Looking for something else?

Not the answer you are looking for? Search for more explanations.

## More answers

Looking for something else?

Not the answer you are looking for? Search for more explanations.

- anonymous

let S be the part of the surface z=4-x^2-y^2 that is above z=0. then the value of ln(doubleintegral:(z+2)dS) is:

At vero eos et accusamus et iusto odio dignissimos ducimus qui blanditiis praesentium voluptatum deleniti atque corrupti quos dolores et quas molestias excepturi sint occaecati cupiditate non provident, similique sunt in culpa qui officia deserunt mollitia animi, id est laborum et dolorum fuga.
Et harum quidem rerum facilis est et expedita distinctio. Nam libero tempore, cum soluta nobis est eligendi optio cumque nihil impedit quo minus id quod maxime placeat facere possimus, omnis voluptas assumenda est, omnis dolor repellendus.
Itaque earum rerum hic tenetur a sapiente delectus, ut aut reiciendis voluptatibus maiores alias consequatur aut perferendis doloribus asperiores repellat.

Get our expert's

answer on brainly

SEE EXPERT ANSWER

Get your **free** account and access **expert** answers to this

and **thousands** of other questions.

Get your **free** account and access **expert** answers to this and **thousands** of other questions

- anonymous

- chestercat

See more answers at brainly.com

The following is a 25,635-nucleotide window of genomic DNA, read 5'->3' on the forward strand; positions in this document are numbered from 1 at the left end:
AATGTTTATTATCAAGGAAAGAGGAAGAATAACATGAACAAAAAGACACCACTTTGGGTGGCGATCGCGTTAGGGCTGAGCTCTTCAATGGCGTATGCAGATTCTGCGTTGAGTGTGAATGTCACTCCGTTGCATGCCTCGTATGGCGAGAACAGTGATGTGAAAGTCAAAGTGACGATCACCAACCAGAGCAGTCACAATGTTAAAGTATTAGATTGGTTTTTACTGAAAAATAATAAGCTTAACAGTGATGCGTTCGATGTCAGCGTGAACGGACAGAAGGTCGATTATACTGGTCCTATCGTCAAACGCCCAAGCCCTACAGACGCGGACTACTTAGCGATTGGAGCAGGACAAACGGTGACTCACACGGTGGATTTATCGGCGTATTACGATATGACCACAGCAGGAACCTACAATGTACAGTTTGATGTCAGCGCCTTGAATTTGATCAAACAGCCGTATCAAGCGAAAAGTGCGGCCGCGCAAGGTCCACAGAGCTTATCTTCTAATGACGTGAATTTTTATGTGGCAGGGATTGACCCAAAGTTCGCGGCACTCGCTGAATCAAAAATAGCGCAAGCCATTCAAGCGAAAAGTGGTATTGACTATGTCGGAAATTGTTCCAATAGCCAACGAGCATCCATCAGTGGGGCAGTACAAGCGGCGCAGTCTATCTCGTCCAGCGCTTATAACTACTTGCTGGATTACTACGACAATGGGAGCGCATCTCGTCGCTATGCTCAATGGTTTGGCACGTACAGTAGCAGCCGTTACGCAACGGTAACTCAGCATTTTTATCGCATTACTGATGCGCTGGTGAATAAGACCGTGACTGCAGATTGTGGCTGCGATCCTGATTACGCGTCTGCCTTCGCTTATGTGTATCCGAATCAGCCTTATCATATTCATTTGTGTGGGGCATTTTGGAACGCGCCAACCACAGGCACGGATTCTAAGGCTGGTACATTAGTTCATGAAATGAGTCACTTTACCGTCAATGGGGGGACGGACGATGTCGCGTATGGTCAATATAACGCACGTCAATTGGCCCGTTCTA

Get this expert

answer on brainly

SEE EXPERT ANSWER

Get your **free** account and access **expert** answers to this

and **thousands** of other questions

- anonymous

i think you need to use spherical coordinates,

- anonymous

help.

- dumbcow

ok i think i can set it up for you:
to determine the bounds of the integral use the inequality:
4-x^2 -y^2 > 0
y^2 < 4-x^2
-sqrt(4-x^2) < y < sqrt(4-x^2)
Domain inside radical must be positive:
4-x^2 > 0
x^2 < 4
-2 < x < 2
\[\large \int\limits_{-2}^{2}\int\limits_{-\sqrt{4-x^{2}}}^{\sqrt{4-x^{2}}} (6 -x^{2} -y^{2}) dy dx\]

Looking for something else?

Not the answer you are looking for? Search for more explanations.

- anonymous

Actually, That may just help!,
can i go 4* the integrand and go from 0-->sqrt{4-x^2}and 0--->2

- anonymous

..instead?

- anonymous

by symmetry? i'm just trying to save myself a tiny bit of work, but i guess i can just try crunch it out

- dumbcow

yep...good idea

- anonymous

Darn, that still didn't work.

- dumbcow

what didn't work...not the right answer?
i get 16pi...so ln(16pi) = 3.917 ??

- anonymous

yeah, that's what I got as well
I'm given 8 possible decimal numbers as a solution and unfortunately that isn't one of them

- dumbcow

oh ok sorry i checked it again and it seems correct to me but im not an expert when it comes to surface integrals

- anonymous

Yes and it makes sense to me too, however we must be missing something here. If only that were clear. Thank you much for your efforts

- dumbcow

hey i found something
try 132.598
http://tutorial.math.lamar.edu/Classes/CalcIII/SurfaceIntegrals.aspx
http://www.wolframalpha.com/input/?i=integrate+4*%286-x%5E2+-y%5E2%29sqrt%284x%5E2%2B4y%5E2+%2B1%29+dydx+from+y%3D0+to+sqrt%284-x%5E2%29+and+x%3D0+to+2

- anonymous

ln(132.598)=4.88732
This IS one of the answers which means it is correct because all the others are there to prevent guessing!
I've seen Paul's notes before, and although they are helpful I was never able to put the full solution together!
Thank you alot!

Looking for something else?

Not the answer you are looking for? Search for more explanations.